comma splices

“Often, the comma conveys a finesse which the semicolon would destroy.”

~Anne L. Klinck,
“Unravelling the Comma Splice”

Like fragments, comma splices are only a no-no when done poorly. Splicing is about uniting — getting the independent clauses closer together — and you only want to unite compatible couples.

Think about it like lifting the arm rest at a movie theater so you can get closer to your date: you wouldn’t want to do that with someone who’s not a good match. These should be independent clauses that would normally take a semicolon between them except that a semicolon feels like too much separation. The comma splice is the liftable armrest option.

Professional Examples

  • Kids grow, musical styles change, people keep inventing things, Seinfeld goes off, women get pregnant, men go bald.

~John McWhorter, quoted in Schuster’s Breaking the Rules

  • Keep moving; let them spend some time together, let them jam for a while.

~from Ann Lamott’s Bird by Bird

  • Such instruction is negative in that it tells students what not to do and how not to do it; better instruction—in any skill, I assume—is going to tell students what to do and how to do it, it is going to encourage the “good” behaviors, not discourage the bad.

~from John Dawkins’s “Teaching Punctuation as a Rhetorical Tool”

  • We are born weak, we need strength; helpless, we need aid; foolish, we need reason.

~ from Jean Jacques Rousseau’s Emile

  • It wasn’t only wickedness and scheming that made people unhappy, it was confusion and misunderstanding; above all, it was the failure to grasp the simple truth that other people are as real as you.

~from Ian McEwan’s Atonement

  • A sudden gray rain swept the street, there was a stunning clap of thunder.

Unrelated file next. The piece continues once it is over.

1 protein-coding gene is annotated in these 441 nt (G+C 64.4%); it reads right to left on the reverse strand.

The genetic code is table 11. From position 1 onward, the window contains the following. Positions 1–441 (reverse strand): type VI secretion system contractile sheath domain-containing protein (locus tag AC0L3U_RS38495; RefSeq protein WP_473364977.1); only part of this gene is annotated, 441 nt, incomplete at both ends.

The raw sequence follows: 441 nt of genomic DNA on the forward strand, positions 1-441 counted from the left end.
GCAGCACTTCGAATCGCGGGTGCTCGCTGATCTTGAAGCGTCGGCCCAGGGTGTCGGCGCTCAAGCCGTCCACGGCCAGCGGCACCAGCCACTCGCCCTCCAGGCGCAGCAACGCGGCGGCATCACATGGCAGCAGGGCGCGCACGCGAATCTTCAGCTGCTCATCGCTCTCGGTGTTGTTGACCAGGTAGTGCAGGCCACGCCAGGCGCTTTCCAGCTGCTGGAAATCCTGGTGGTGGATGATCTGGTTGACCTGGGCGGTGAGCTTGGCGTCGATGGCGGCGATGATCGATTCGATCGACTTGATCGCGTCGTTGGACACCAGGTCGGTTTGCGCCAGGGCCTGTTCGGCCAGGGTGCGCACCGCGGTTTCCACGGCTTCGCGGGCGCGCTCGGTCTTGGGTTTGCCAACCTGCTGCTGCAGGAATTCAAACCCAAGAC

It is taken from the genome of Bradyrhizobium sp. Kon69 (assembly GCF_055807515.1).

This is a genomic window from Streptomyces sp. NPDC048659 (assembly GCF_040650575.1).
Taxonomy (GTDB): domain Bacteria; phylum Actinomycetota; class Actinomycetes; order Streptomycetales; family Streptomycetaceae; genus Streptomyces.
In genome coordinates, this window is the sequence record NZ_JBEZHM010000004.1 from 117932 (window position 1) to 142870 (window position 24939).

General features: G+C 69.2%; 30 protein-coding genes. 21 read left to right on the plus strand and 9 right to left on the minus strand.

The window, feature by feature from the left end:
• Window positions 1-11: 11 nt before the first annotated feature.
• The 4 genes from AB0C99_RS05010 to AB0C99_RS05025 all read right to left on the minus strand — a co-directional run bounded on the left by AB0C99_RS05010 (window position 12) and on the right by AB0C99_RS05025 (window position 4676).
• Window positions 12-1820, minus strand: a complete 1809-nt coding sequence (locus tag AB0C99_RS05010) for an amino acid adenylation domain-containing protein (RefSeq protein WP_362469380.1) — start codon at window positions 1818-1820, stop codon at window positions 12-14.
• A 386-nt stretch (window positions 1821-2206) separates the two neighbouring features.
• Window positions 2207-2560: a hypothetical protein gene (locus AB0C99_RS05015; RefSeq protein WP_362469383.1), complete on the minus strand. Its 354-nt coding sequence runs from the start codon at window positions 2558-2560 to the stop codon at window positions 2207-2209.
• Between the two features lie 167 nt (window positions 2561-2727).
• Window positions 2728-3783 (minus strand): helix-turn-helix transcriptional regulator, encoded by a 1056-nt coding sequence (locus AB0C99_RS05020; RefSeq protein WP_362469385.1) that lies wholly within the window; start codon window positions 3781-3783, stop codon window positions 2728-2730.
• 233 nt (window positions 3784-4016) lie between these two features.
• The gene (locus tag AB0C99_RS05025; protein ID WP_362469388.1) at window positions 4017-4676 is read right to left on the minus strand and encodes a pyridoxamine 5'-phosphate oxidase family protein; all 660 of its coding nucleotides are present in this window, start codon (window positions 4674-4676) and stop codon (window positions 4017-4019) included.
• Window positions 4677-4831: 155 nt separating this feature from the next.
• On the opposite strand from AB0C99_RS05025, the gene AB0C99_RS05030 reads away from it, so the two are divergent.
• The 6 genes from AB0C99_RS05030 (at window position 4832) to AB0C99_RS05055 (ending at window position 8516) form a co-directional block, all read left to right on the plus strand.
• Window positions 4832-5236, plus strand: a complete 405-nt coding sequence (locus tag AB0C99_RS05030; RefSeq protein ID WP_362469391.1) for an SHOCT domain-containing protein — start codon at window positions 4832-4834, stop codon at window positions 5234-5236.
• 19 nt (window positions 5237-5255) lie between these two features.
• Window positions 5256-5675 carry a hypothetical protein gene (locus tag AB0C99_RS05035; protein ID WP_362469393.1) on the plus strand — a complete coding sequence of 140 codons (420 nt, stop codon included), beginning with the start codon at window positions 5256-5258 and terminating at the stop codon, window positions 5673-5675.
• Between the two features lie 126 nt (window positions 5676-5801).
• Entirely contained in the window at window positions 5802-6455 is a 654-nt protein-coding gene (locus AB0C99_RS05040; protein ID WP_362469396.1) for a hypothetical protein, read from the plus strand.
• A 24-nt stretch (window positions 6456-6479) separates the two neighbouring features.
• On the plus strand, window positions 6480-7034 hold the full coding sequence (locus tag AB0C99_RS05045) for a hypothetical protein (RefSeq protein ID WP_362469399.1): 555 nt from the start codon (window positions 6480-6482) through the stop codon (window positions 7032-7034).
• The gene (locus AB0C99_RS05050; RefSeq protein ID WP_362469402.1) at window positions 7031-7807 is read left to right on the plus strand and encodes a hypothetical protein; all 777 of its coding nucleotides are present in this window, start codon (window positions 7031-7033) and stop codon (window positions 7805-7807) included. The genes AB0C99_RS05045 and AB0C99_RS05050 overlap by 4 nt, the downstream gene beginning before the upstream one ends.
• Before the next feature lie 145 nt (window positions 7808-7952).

~Ronan Bennett, quoted in Schuster’s Breaking the Rules

  • Remembering my youth makes me aware that I never really had enough of it, it was over before I was done with it.

~from Marilynne Robinson’s Gilead

Student Examples

  • We pay companies for products that make life seemingly more convenient, we buy things that we feel will make us happy. ~Kelsey
  • On the best day there is a small reduction, on a bad day none. ~Race

How Comma Splices Work

A comma splice is when two independent clauses are connected with only a comma rather than a comma+conjunction or a semicolon: “I slipped, I fell” rather than “I slipped, and I fell” or “I slipped; I fell.”

In most instances, this is considered incorrect usage, but here are five “widely accepted” comma splices complete with examples of each type (from Anne L. Klinck’s “Unravelling the Comma Splice,” English Journal 87.3, 96–98):

1. When the independent clauses mirror the same structure.

Ex: They were invented as a convenience to the flesh, they have become a chain for the spirit.
Ex: Many are little more than literary exercises, many are of no particular interest as poetry.

2. When you have a series of independent clauses (often similar to #1).

Ex: She sighed, she cried, she almost died.
Ex: I came, I saw, I conquered.

3. When you have a semicolon or other mark creating a larger separation in the sentence and want the remaining independent clauses to be more connected.

Ex: If speech and cinema are akin to music, writing is like architecture; it endures, it has weight.

4. When you have a “not only . . . but also” type sentence where the “but” is only implied.

Ex: I not only work all day, I work all evening too.

5. When you have a tag question, tag statement or comment clause connected to the other independent clause.

Ex: You can come, can’t you?
Ex: This is true, it does.
Ex: You can change it, you know.

One other potentially acceptable comma splice that Anne Klinck does not list is when two independent clauses of any length are joined with a comma for the purpose of feeling rushed or showing things happening almost simultaneously or very quickly. Since a comma creates less of a pause than a semicolon, the comma rushes the reader into the second independent clause.

Note that this is very rarely used, and its rarity helps make the effect more stunning when the purpose is clear. The last two professional examples above, from Ronan Bennett and Marilynne Robinson, show this type of rushed sentence done well.

Self Check

Be sure you’ve used one of the five accepted types. Like with semicolons, cover up each independent clause to make sure it could stand alone. Then compare the independent clauses and make sure they are short enough and similar enough to each other that they will be effective with a comma splice.

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